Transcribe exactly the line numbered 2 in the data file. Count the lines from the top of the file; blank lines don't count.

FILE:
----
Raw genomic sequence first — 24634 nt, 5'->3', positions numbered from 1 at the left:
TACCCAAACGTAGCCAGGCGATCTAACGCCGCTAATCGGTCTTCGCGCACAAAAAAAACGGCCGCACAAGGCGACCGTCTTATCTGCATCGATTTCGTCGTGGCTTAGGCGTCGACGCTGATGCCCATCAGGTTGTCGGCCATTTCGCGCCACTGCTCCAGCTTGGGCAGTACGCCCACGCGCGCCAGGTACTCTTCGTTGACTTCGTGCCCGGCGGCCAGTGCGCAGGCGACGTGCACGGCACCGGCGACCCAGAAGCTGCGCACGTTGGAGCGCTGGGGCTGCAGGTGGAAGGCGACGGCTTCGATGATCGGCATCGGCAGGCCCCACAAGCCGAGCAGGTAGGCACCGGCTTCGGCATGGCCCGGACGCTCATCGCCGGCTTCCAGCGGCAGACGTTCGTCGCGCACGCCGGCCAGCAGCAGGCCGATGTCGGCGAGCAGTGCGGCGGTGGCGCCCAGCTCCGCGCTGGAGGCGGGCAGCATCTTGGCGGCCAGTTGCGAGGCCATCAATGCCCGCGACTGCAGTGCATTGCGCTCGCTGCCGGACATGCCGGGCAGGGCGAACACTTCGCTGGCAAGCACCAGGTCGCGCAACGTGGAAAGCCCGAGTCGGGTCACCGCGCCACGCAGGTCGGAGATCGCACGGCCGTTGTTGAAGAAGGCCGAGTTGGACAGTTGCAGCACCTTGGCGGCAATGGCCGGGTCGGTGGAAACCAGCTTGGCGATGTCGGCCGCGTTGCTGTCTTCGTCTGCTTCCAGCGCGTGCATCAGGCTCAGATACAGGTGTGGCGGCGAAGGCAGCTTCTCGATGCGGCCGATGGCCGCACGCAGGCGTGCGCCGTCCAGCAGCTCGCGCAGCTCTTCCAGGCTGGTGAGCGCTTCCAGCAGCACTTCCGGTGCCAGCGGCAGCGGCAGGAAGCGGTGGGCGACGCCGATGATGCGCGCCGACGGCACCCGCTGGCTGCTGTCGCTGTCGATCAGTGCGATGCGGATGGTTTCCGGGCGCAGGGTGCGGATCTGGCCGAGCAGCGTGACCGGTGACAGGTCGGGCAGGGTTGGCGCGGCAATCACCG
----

TACCCAAACGTAGCCAGGCGATCTAACGCCGCTAATCGGTCTTCGCGCACAAAAAAAACGGCCGCACAAGGCGACCGTCTTATCTGCATCGATTTCGTCGTGGCTTAGGCGTCGACGCTGATGCCCATCAGGTTGTCGGCCATTTCGCGCCACTGCTCCAGCTTGGGCAGTACGCCCACGCGCGCCAGGTACTCTTCGTTGACTTCGTGCCCGGCGGCCAGTGCGCAGGCGACGTGCACGGCACCGGCGACCCAGAAGCTGCGCACGTTGGAGCGCTGGGGCTGCAGGTGGAAGGCGACGGCTTCGATGATCGGCATCGGCAGGCCCCACAAGCCGAGCAGGTAGGCACCGGCTTCGGCATGGCCCGGACGCTCATCGCCGGCTTCCAGCGGCAGACGTTCGTCGCGCACGCCGGCCAGCAGCAGGCCGATGTCGGCGAGCAGTGCGGCGGTGGCGCCCAGCTCCGCGCTGGAGGCGGGCAGCATCTTGGCGGCCAGTTGCGAGGCCATCAATGCCCGCGACTGCAGTGCATTGCGCTCGCTGCCGGACATGCCGGGCAGGGCGAACACTTCGCTGGCAAGCACCAGGTCGCGCAACGTGGAAAGCCCGAGTCGGGTCACCGCGCCACGCAGGTCGGAGATCGCACGGCCGTTGTTGAAGAAGGCCGAGTTGGACAGTTGCAGCACCTTGGCGGCAATGGCCGGGTCGGTGGAAACCAGCTTGGCGATGTCGGCCGCGTTGCTGTCTTCGTCTGCTTCCAGCGCGTGCATCAGGCTCAGATACAGGTGTGGCGGCGAAGGCAGCTTCTCGATGCGGCCGATGGCCGCACGCAGGCGTGCGCCGTCCAGCAGCTCGCGCAGCTCTTCCAGGCTGGTGAGCGCTTCCAGCAGCACTTCCGGTGCCAGCGGCAGCGGCAGGAAGCGGTGGGCGACGCCGATGATGCGCGCCGACGGCACCCGCTGGCTGCTGTCGCTGTCGATCAGTGCGATGCGGATGGTTTCCGGGCGCAGGGTGCGGATCTGGCCGAGCAGCGTGACCGGTGACAGGTCGGGCAGGGTTGGCGCGGCAATCACCG